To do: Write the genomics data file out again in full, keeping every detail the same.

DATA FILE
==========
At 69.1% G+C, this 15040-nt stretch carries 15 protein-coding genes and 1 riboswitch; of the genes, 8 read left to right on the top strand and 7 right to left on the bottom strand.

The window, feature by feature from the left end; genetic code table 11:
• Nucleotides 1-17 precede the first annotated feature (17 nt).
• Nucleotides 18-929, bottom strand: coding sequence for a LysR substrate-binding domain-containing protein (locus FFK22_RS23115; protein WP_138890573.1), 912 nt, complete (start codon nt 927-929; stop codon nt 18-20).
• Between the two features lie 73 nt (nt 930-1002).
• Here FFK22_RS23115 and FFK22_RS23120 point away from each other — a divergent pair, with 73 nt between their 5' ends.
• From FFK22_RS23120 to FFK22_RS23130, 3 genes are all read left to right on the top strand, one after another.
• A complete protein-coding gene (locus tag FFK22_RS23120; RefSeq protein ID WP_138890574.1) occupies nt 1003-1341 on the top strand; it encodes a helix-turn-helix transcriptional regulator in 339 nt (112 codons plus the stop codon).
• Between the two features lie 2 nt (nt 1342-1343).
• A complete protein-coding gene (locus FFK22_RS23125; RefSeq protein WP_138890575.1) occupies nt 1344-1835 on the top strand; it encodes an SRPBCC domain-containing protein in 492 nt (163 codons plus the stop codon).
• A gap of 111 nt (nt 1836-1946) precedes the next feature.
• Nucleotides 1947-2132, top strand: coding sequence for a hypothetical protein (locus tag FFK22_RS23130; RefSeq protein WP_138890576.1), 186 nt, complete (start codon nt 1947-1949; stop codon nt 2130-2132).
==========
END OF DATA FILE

At 69.1% G+C, this 15040-nt stretch carries 15 protein-coding genes and 1 riboswitch; of the genes, 8 read left to right on the top strand and 7 right to left on the bottom strand.

The window, feature by feature from the left end; genetic code table 11:
• Nucleotides 1-17 precede the first annotated feature (17 nt).
• Nucleotides 18-929, bottom strand: coding sequence for a LysR substrate-binding domain-containing protein (locus FFK22_RS23115; protein WP_138890573.1), 912 nt, complete (start codon nt 927-929; stop codon nt 18-20).
• Between the two features lie 73 nt (nt 930-1002).
• Here FFK22_RS23115 and FFK22_RS23120 point away from each other — a divergent pair, with 73 nt between their 5' ends.
• From FFK22_RS23120 to FFK22_RS23130, 3 genes are all read left to right on the top strand, one after another.
• A complete protein-coding gene (locus tag FFK22_RS23120; RefSeq protein ID WP_138890574.1) occupies nt 1003-1341 on the top strand; it encodes a helix-turn-helix transcriptional regulator in 339 nt (112 codons plus the stop codon).
• Between the two features lie 2 nt (nt 1342-1343).
• A complete protein-coding gene (locus FFK22_RS23125; RefSeq protein WP_138890575.1) occupies nt 1344-1835 on the top strand; it encodes an SRPBCC domain-containing protein in 492 nt (163 codons plus the stop codon).
• A gap of 111 nt (nt 1836-1946) precedes the next feature.
• Nucleotides 1947-2132, top strand: coding sequence for a hypothetical protein (locus tag FFK22_RS23130; RefSeq protein WP_138890576.1), 186 nt, complete (start codon nt 1947-1949; stop codon nt 2130-2132).